According to the invention, the refrigerant suction pressure can be adjustably controlled in different ways, including, for example, using an electrically adjustable by-pass valve, varying the speed of a variable speed compressor, or using an unloading compressor arrangement. Adjustments in the refrigerant temperature at the inlet of the heat exchanger can be made generally in response to changes in the load on the compressor. In particular, a lower refrigerant temperature can be maintained where there is a high load on the compressor. However, as the load on the compressor decreases, the refrigerant temperature can be adjusted upwards, in order to avoid potential freeze up problems which could occur if the compressed gas temperature were reduced below the freezing point of water. In a presently preferred embodiment, temperature can be sensed at a single point in the system wherein the temperature is indicative of the load on the compressor. Feedback from this single point temperature sensor can be utilized to adjust the approach temperature depending on the load on the compressor.

Other details, objects, and advantages of the invention will become apparent from the following detailed description and the accompanying drawing FIGS. of certain embodiments thereof.

BRIEF DESCRIPTION OF THE DRAWINGS

A more complete understanding of the invention can be obtained by considering the following detailed description in conjunction with the accompanying drawings, wherein:

FIG. 1 illustrates diagrammatically a prior art refrigerated compressed gas dryer which uses a by-pass valve to regulate suction pressure.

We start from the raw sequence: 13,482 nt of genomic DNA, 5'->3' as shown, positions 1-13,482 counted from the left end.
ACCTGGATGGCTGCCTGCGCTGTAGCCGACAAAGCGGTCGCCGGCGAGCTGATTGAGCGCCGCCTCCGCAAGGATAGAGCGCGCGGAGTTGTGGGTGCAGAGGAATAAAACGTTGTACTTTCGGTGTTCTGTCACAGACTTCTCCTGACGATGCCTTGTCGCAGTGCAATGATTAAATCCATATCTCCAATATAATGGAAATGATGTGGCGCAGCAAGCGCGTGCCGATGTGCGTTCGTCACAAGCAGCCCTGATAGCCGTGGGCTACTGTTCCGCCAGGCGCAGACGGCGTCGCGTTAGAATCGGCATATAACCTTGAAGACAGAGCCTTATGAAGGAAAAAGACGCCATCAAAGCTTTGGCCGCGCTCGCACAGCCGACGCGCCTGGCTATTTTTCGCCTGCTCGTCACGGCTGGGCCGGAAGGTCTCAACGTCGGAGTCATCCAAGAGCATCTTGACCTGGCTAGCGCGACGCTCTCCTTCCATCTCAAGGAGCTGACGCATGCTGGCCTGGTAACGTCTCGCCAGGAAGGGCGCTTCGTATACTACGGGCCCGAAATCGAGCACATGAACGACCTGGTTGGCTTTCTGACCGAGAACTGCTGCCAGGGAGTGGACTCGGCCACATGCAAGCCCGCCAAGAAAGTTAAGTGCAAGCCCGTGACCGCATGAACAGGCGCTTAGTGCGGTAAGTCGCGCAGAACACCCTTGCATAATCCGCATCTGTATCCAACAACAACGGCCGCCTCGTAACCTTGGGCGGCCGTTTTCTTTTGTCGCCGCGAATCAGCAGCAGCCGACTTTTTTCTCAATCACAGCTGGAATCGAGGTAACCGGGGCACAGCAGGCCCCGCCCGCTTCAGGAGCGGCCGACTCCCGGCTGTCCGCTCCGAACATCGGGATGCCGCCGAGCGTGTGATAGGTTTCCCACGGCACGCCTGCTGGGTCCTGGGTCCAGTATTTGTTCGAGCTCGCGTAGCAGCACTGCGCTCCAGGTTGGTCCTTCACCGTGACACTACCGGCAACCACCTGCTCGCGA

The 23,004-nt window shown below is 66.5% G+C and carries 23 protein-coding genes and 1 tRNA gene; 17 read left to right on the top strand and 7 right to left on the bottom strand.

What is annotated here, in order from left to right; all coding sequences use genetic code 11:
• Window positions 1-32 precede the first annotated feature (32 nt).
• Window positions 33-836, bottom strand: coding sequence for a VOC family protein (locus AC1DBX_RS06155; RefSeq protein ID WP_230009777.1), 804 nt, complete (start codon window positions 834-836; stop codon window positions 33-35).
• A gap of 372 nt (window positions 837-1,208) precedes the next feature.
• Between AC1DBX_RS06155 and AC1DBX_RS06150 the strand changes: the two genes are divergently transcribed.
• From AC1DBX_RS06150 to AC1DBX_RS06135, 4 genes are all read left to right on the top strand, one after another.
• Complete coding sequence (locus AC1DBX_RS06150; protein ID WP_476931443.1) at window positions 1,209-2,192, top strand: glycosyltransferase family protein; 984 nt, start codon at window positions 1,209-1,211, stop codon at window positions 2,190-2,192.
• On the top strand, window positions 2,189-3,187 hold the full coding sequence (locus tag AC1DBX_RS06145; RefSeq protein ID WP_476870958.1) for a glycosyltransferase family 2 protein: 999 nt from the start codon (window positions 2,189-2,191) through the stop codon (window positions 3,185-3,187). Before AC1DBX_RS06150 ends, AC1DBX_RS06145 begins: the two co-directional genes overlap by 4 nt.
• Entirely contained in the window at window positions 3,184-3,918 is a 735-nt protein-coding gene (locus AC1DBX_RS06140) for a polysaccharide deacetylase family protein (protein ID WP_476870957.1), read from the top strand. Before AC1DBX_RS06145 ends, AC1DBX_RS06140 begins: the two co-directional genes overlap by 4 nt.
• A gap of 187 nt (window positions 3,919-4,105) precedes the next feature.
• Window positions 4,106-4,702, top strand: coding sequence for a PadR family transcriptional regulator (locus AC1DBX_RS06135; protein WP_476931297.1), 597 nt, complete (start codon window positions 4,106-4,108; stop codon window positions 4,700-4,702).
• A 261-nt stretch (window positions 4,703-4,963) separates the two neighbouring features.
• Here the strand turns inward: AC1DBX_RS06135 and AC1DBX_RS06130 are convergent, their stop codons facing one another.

FIG. 2 illustrates diagrammatically a prior art refrigerated compressed gas dryer which uses an automatic pressure valve to regulate suction pressure.

FIG. 3.1 graphically illustrates temperature profiles of prior art compressed gas dryers, such as shown in FIGS. 1 and 2, employing a 4 degree approach temperature.

FIG. 3.2 graphically illustrates temperature profiles of prior art compressed gas dryers, similar to FIG. 3.1, except employing a 14 degree approach temperature.

FIG. 3.3 graphically illustrates temperature profiles of a compressed gas dryer utilizing a control system and method according to the invention.

FIG. 4 illustrates diagrammatically a presently preferred embodiment of the invention using pressure and temperature sensors.

FIG. 5 illustrates diagrammatically an alternative embodiment of the invention using two temperature sensors.

FIG. 6 illustrates diagrammatically an alternative embodiment of the invention using a single temperature sensor.

FIG. 7 illustrates an embodiment of a smooth tube evaporator design and a presently preferred embodiment of an apparatus for a single point temperature sensing control system and method for use with the embodiment of the invention shown in FIG. 6.

FIG. 8 illustrates diagrammatically an alternative embodiment of the invention similar to that shown in FIG. 4 except using an unloading compressor.

FIG. 9 illustrates diagrammatically an alternative embodiment of the invention similar to that shown in FIG. 5 except using an unloading compressor.

FIG. 10 illustrates diagrammatically an alternative embodiment of the invention similar to that shown in FIG. 6 except using an unloading compressor.

FIG. 11 illustrates diagrammatically an alternative embodiment of the invention similar to that shown in FIGS. 4 and 8, except using a variable speed compressor.

FIG. 12 illustrates diagrammatically an alternative embodiment of the invention similar to that shown in FIGS. 5 and 9, except using a variable speed compressor.

FIG. 13 illustrates diagrammatically an alternative embodiment of the invention similar to that shown in FIGS. 6 and 10, except using a variable speed compressor.

DETAILED DESCRIPTION